18. How Clark reached this conclusion is not apparent. The Nez Perces belong to the Shahaptian (Sahaptin) language family, the Flatheads (Salish) to the Salishan family. Hodge, 2:416–18, 519–20. (Return to text.)

 

19. Someone, perhaps Biddle, has drawn a vertical line through this passage to the end of the paragraph, but not in the usual red ink. (Return to text.)

 

20. The peas may be the hog peanut, Amphicarpa bracteata (L.) Fern., which the party would have gathered on the Missouri River in North Dakota and carried with them, perhaps forgotten, to this place. (Return to text.)

 

21. Whitehouse identified them as "yallow wasps," perhaps the western yellow jacket, Vespula pensylvanica. (Return to text.)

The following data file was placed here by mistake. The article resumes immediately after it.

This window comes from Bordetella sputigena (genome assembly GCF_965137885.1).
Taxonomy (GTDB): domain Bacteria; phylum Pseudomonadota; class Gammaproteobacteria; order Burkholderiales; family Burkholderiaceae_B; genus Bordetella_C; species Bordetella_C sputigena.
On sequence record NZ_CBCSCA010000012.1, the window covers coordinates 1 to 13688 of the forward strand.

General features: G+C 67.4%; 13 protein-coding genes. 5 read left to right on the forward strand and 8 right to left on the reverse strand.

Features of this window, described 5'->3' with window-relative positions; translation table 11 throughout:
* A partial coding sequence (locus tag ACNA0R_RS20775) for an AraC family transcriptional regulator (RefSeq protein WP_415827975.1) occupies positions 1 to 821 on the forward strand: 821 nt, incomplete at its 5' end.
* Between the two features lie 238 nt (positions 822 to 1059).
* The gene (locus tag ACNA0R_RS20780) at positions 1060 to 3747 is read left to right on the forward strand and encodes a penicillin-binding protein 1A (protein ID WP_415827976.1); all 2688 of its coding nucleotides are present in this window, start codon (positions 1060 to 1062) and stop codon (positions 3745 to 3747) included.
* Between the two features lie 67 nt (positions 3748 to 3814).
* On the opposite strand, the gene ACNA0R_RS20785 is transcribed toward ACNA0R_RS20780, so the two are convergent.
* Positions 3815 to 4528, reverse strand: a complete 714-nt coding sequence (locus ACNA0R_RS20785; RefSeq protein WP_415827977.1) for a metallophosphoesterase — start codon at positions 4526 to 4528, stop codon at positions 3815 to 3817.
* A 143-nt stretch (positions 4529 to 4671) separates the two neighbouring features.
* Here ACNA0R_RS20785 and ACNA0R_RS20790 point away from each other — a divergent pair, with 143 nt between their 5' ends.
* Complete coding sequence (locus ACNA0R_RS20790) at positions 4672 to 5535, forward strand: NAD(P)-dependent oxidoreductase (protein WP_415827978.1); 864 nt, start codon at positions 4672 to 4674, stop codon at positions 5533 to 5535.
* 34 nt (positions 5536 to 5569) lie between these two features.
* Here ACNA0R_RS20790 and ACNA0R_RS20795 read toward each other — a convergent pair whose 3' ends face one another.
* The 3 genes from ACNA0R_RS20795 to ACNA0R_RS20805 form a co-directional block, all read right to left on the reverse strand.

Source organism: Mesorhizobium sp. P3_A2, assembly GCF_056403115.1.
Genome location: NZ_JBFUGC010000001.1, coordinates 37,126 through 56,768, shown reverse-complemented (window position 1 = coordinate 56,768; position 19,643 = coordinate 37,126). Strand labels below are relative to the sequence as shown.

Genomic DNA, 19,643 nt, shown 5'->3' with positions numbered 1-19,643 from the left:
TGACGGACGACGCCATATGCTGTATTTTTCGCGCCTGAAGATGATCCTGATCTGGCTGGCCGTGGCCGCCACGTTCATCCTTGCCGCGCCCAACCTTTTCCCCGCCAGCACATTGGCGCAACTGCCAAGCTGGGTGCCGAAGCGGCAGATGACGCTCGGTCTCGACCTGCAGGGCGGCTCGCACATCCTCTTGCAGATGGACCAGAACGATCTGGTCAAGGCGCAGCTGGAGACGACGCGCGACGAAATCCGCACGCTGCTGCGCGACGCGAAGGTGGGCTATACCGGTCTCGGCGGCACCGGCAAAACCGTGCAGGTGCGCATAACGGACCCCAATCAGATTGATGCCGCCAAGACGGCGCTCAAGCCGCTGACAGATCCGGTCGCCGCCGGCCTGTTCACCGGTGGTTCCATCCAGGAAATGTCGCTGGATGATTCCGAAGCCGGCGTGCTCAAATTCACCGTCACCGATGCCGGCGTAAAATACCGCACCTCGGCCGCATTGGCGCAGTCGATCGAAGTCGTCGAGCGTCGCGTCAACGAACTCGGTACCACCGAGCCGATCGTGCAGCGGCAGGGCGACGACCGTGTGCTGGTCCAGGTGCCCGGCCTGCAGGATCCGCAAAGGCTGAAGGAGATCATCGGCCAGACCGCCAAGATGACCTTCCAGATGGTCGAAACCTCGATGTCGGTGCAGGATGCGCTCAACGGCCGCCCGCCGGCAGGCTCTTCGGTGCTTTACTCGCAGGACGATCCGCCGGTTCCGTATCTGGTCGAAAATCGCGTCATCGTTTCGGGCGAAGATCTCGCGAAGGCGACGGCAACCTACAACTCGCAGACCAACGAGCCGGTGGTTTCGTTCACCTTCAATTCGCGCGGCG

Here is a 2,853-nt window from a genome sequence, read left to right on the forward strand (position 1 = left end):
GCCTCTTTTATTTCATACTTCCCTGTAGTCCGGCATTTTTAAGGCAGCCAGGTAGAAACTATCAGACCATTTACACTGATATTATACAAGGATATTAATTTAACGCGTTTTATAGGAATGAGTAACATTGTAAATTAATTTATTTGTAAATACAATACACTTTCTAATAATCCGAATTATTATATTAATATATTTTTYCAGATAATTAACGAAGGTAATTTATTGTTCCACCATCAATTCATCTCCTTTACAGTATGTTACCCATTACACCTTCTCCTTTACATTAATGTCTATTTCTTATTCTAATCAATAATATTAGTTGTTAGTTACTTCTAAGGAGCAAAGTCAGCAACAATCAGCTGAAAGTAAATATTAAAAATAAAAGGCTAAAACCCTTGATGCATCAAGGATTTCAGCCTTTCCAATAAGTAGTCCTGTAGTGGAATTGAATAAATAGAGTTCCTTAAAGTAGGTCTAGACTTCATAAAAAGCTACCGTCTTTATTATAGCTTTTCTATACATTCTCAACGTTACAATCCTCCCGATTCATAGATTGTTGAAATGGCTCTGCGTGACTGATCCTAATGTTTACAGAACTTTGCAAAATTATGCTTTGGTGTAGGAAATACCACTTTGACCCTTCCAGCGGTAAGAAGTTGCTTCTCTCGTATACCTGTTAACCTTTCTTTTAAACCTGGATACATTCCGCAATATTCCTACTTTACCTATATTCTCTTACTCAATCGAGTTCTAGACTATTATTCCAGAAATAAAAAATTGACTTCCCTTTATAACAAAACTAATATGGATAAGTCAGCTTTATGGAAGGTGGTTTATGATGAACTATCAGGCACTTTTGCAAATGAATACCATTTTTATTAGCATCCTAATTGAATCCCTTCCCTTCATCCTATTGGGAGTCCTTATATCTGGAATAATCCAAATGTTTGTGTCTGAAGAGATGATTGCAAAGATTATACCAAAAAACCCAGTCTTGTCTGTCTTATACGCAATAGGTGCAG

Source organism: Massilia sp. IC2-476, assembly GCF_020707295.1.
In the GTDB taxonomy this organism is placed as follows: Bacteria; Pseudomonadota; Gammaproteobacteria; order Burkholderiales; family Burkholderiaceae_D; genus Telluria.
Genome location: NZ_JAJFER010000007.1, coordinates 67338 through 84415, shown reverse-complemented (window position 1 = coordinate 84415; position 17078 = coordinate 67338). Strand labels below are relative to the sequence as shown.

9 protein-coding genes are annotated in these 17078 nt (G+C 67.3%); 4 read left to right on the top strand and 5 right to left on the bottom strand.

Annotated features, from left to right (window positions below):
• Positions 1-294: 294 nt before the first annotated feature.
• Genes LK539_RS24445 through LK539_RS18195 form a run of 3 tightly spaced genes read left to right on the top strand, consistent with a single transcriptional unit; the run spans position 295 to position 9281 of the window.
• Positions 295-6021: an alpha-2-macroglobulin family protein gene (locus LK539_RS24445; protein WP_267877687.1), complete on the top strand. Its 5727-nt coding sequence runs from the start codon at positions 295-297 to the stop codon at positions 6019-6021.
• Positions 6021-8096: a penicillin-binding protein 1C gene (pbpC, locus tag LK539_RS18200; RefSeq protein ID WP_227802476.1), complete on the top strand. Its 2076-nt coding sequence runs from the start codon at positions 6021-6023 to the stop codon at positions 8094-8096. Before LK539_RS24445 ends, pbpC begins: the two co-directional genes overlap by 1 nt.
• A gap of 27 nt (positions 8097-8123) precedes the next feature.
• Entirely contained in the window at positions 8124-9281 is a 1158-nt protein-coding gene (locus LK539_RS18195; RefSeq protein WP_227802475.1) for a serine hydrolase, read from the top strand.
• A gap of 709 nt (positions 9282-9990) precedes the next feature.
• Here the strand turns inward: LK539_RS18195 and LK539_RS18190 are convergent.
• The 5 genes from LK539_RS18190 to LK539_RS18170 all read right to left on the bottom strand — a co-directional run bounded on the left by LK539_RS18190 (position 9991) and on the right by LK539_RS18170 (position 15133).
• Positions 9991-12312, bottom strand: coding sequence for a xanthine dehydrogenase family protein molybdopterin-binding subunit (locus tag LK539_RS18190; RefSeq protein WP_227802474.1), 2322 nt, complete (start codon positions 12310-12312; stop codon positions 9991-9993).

22. The main party camped between Dollar and Sixbit creeks, Idaho County, Idaho. (Return to text.)

 

23. Lepage. (Return to text.)

 

24. Presumably western redcedar, Thuja plicata Donn., which Lewis notes on this date as "arborvita," an alternate name. (Return to text.)

 

25. That is, arborvitae, another name for western redcedar. (Return to text.)